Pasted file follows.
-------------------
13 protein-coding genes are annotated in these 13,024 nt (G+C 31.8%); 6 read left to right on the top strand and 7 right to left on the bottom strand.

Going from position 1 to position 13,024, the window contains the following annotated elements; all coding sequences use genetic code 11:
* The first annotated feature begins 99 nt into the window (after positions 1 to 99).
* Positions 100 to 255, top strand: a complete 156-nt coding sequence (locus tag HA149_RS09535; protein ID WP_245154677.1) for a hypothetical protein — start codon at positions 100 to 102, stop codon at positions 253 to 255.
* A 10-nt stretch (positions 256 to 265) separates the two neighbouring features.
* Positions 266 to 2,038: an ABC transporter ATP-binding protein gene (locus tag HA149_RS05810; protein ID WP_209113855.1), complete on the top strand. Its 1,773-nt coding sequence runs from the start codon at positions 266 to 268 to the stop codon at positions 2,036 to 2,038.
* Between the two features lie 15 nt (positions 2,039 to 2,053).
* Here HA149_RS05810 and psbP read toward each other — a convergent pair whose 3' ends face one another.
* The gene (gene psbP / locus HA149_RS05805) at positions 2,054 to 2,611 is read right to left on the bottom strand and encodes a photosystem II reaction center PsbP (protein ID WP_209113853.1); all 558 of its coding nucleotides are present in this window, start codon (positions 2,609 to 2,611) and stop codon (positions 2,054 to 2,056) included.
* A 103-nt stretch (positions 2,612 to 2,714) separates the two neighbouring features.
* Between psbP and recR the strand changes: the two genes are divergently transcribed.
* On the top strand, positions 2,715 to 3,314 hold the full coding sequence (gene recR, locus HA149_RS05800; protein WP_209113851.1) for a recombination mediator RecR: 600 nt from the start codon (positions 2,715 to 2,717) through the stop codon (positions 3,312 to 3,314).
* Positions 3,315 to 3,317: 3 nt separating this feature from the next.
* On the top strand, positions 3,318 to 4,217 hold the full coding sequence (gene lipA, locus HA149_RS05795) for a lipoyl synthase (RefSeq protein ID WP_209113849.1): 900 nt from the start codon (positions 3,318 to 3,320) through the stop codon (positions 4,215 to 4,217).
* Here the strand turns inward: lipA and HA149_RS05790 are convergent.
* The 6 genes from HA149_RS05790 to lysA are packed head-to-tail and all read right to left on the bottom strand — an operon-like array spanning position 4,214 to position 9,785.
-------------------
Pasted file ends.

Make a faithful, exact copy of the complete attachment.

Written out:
13 protein-coding genes are annotated in these 13,024 nt (G+C 31.8%); 6 read left to right on the top strand and 7 right to left on the bottom strand.

Going from position 1 to position 13,024, the window contains the following annotated elements; all coding sequences use genetic code 11:
* The first annotated feature begins 99 nt into the window (after positions 1 to 99).
* Positions 100 to 255, top strand: a complete 156-nt coding sequence (locus tag HA149_RS09535; protein ID WP_245154677.1) for a hypothetical protein — start codon at positions 100 to 102, stop codon at positions 253 to 255.
* A 10-nt stretch (positions 256 to 265) separates the two neighbouring features.
* Positions 266 to 2,038: an ABC transporter ATP-binding protein gene (locus tag HA149_RS05810; protein ID WP_209113855.1), complete on the top strand. Its 1,773-nt coding sequence runs from the start codon at positions 266 to 268 to the stop codon at positions 2,036 to 2,038.
* Between the two features lie 15 nt (positions 2,039 to 2,053).
* Here HA149_RS05810 and psbP read toward each other — a convergent pair whose 3' ends face one another.
* The gene (gene psbP / locus HA149_RS05805) at positions 2,054 to 2,611 is read right to left on the bottom strand and encodes a photosystem II reaction center PsbP (protein ID WP_209113853.1); all 558 of its coding nucleotides are present in this window, start codon (positions 2,609 to 2,611) and stop codon (positions 2,054 to 2,056) included.
* A 103-nt stretch (positions 2,612 to 2,714) separates the two neighbouring features.
* Between psbP and recR the strand changes: the two genes are divergently transcribed.
* On the top strand, positions 2,715 to 3,314 hold the full coding sequence (gene recR, locus HA149_RS05800; protein WP_209113851.1) for a recombination mediator RecR: 600 nt from the start codon (positions 2,715 to 2,717) through the stop codon (positions 3,312 to 3,314).
* Positions 3,315 to 3,317: 3 nt separating this feature from the next.
* On the top strand, positions 3,318 to 4,217 hold the full coding sequence (gene lipA, locus HA149_RS05795) for a lipoyl synthase (RefSeq protein ID WP_209113849.1): 900 nt from the start codon (positions 3,318 to 3,320) through the stop codon (positions 4,215 to 4,217).
* Here the strand turns inward: lipA and HA149_RS05790 are convergent.
* The 6 genes from HA149_RS05790 to lysA are packed head-to-tail and all read right to left on the bottom strand — an operon-like array spanning position 4,214 to position 9,785.